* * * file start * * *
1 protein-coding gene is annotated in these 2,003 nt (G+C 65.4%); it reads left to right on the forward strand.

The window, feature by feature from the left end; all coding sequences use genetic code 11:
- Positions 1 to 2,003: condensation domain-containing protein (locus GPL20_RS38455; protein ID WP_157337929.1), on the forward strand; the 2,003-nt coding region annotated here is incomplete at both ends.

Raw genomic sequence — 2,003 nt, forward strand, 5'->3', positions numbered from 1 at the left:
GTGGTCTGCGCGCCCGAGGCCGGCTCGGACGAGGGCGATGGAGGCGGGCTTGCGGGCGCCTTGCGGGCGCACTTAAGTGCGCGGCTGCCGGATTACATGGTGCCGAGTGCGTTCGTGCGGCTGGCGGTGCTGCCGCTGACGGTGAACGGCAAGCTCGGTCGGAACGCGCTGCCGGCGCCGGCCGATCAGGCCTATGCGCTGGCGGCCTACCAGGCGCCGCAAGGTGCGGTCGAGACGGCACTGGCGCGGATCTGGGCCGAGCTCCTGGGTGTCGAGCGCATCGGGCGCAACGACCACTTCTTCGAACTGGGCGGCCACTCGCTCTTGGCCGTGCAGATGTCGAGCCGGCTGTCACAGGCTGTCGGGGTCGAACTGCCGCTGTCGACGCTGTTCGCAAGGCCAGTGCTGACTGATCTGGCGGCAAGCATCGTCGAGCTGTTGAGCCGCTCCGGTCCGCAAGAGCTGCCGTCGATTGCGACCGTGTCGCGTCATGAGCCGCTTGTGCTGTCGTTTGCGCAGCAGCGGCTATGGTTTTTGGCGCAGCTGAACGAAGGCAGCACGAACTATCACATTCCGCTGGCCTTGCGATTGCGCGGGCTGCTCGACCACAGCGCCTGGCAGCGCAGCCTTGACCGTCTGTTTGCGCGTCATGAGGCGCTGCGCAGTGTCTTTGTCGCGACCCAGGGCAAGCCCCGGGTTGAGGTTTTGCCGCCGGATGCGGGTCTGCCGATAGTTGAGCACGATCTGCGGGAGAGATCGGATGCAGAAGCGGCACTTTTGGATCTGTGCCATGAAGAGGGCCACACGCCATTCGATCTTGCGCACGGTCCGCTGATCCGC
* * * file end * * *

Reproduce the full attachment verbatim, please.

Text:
1 protein-coding gene is annotated in these 2,003 nt (G+C 65.4%); it reads left to right on the forward strand.

The window, feature by feature from the left end; all coding sequences use genetic code 11:
- Positions 1 to 2,003: condensation domain-containing protein (locus GPL20_RS38455; protein ID WP_157337929.1), on the forward strand; the 2,003-nt coding region annotated here is incomplete at both ends.

Raw genomic sequence — 2,003 nt, forward strand, 5'->3', positions numbered from 1 at the left:
GTGGTCTGCGCGCCCGAGGCCGGCTCGGACGAGGGCGATGGAGGCGGGCTTGCGGGCGCCTTGCGGGCGCACTTAAGTGCGCGGCTGCCGGATTACATGGTGCCGAGTGCGTTCGTGCGGCTGGCGGTGCTGCCGCTGACGGTGAACGGCAAGCTCGGTCGGAACGCGCTGCCGGCGCCGGCCGATCAGGCCTATGCGCTGGCGGCCTACCAGGCGCCGCAAGGTGCGGTCGAGACGGCACTGGCGCGGATCTGGGCCGAGCTCCTGGGTGTCGAGCGCATCGGGCGCAACGACCACTTCTTCGAACTGGGCGGCCACTCGCTCTTGGCCGTGCAGATGTCGAGCCGGCTGTCACAGGCTGTCGGGGTCGAACTGCCGCTGTCGACGCTGTTCGCAAGGCCAGTGCTGACTGATCTGGCGGCAAGCATCGTCGAGCTGTTGAGCCGCTCCGGTCCGCAAGAGCTGCCGTCGATTGCGACCGTGTCGCGTCATGAGCCGCTTGTGCTGTCGTTTGCGCAGCAGCGGCTATGGTTTTTGGCGCAGCTGAACGAAGGCAGCACGAACTATCACATTCCGCTGGCCTTGCGATTGCGCGGGCTGCTCGACCACAGCGCCTGGCAGCGCAGCCTTGACCGTCTGTTTGCGCGTCATGAGGCGCTGCGCAGTGTCTTTGTCGCGACCCAGGGCAAGCCCCGGGTTGAGGTTTTGCCGCCGGATGCGGGTCTGCCGATAGTTGAGCACGATCTGCGGGAGAGATCGGATGCAGAAGCGGCACTTTTGGATCTGTGCCATGAAGAGGGCCACACGCCATTCGATCTTGCGCACGGTCCGCTGATCCGC